Bones do a lot for us. Without them, we would probably look like blobs and have to roll around to get places. Our muscles wouldn't be very effective, either. Besides structure, the bones do even more. Along with our teeth, bones hold 99% of the calcium in our bodies! Calcium is pretty important because the body uses it to keep our blood from getting too acidic. Here's how: when there's too much acid floating around in your blood, calcium gets pulled out of your bones to neutralize the acid. That calcium then ends up in the urine and is flushed out of the body. For more reading about calcium, diet, and bone health, here are a couple links: See what Harvard has to say about dairy. Great article on acidity, calcium resorption, & diet. A nerdy, scientific article from the American Society for Nutrition. All about Calcium, Dairy & Osteoporosis from the American College of Nutrition.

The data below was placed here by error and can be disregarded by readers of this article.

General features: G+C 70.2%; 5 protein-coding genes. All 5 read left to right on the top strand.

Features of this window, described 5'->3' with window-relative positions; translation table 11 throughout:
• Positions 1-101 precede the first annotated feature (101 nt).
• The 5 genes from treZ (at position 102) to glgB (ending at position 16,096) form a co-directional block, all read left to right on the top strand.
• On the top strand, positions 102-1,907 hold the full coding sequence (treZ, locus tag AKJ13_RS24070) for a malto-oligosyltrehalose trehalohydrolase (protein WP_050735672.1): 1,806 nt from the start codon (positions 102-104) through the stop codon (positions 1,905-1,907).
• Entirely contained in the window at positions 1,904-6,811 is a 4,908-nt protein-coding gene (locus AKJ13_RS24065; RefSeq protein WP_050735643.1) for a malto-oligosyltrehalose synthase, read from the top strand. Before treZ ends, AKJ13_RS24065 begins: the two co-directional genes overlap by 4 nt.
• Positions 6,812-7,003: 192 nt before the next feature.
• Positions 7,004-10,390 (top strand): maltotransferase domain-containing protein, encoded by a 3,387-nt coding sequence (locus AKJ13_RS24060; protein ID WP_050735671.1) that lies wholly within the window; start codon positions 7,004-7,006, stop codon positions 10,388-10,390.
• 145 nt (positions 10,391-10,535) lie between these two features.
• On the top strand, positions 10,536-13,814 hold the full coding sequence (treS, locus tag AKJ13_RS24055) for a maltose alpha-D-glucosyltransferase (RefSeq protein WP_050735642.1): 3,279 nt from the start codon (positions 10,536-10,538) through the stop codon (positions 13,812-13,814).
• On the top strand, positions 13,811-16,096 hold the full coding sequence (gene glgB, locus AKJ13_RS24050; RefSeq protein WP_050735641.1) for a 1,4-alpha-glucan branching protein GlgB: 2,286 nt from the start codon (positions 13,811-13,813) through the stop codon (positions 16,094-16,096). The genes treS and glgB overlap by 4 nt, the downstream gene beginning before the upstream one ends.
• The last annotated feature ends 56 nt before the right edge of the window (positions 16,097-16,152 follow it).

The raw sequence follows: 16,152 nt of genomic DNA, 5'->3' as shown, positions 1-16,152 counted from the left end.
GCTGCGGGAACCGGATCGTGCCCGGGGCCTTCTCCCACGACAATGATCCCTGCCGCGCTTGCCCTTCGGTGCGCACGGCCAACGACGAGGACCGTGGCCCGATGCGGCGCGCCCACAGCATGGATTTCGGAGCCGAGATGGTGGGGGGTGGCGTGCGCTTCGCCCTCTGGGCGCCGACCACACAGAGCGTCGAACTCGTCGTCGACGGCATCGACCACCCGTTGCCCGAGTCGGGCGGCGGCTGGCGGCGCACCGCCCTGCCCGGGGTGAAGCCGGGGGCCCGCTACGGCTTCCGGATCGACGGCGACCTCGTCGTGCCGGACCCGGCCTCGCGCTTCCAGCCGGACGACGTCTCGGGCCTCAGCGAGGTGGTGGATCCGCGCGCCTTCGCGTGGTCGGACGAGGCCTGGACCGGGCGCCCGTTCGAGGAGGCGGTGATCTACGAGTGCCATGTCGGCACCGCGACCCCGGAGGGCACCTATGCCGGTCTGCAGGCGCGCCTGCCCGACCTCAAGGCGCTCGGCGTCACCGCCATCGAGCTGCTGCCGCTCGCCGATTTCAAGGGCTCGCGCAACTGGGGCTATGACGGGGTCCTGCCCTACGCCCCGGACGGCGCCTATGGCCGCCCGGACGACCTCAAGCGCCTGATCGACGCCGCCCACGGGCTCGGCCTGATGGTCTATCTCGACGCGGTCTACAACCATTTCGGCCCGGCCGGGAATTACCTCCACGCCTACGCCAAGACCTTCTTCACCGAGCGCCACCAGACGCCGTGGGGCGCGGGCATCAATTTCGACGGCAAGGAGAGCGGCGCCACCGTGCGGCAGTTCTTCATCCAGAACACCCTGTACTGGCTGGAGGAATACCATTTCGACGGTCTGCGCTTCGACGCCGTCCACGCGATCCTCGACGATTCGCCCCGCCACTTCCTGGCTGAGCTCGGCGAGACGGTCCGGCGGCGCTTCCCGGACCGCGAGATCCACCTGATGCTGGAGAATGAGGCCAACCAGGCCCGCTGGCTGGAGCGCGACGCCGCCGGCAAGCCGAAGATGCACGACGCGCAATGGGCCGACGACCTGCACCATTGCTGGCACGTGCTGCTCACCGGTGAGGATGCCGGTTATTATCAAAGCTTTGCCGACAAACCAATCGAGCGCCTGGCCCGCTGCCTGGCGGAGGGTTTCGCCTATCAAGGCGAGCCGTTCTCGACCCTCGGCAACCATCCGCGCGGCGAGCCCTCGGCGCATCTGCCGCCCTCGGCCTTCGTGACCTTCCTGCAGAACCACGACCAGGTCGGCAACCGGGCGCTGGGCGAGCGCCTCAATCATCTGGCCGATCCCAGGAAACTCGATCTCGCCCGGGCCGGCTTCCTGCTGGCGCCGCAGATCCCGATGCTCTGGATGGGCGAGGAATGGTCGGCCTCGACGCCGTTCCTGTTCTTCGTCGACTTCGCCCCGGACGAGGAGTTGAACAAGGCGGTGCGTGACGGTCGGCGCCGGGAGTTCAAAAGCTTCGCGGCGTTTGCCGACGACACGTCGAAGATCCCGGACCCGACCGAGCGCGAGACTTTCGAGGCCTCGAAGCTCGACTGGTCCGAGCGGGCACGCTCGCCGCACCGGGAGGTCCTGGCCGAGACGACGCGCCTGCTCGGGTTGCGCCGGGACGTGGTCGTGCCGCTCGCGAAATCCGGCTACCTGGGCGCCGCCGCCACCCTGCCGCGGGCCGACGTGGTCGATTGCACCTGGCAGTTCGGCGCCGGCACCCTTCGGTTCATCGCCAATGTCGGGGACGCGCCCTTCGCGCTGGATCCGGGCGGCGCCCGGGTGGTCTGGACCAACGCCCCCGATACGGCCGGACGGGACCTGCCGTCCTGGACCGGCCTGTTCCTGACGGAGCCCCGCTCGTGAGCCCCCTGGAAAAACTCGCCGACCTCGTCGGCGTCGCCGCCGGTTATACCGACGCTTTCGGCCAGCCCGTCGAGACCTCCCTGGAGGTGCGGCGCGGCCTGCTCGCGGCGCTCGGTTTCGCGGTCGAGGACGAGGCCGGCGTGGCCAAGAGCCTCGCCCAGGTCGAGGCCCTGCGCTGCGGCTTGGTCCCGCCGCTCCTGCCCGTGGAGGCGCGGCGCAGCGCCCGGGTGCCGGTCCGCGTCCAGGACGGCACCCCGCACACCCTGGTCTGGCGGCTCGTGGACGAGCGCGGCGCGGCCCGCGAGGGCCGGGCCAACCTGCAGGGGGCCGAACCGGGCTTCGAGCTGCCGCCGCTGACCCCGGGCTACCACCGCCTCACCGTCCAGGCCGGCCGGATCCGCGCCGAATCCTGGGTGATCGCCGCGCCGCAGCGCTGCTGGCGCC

This month is Celiac Disease Awareness Month. Chances are, if you don't have the disease, you don't know much about it (unless you work in the health field). So to understand Celiac disease, we first have to know what a little thing called gluten is. Gluten is a protein in grains like wheat, oats, barley, and rye. It means "glue" in Latin, because it holds bread together and gives dough its stickiness. Different grains have different amounts of gluten; the more gluten, the chewier it makes your baked goods. For example, the flour used for bagels and pizza has more gluten than the flours used in light, crumbly pastries. So what does gluten have to do with Celiac disease? If gluten goes into the small intestine of someone with the disease, it causes an immune system reaction. This means gas, bloating, etc. "True celiacs" will have these reactions even if they eat a small amount of gluten. Other people may just be sensitive to gluten and need to eat less of it. More about Celiac disease here.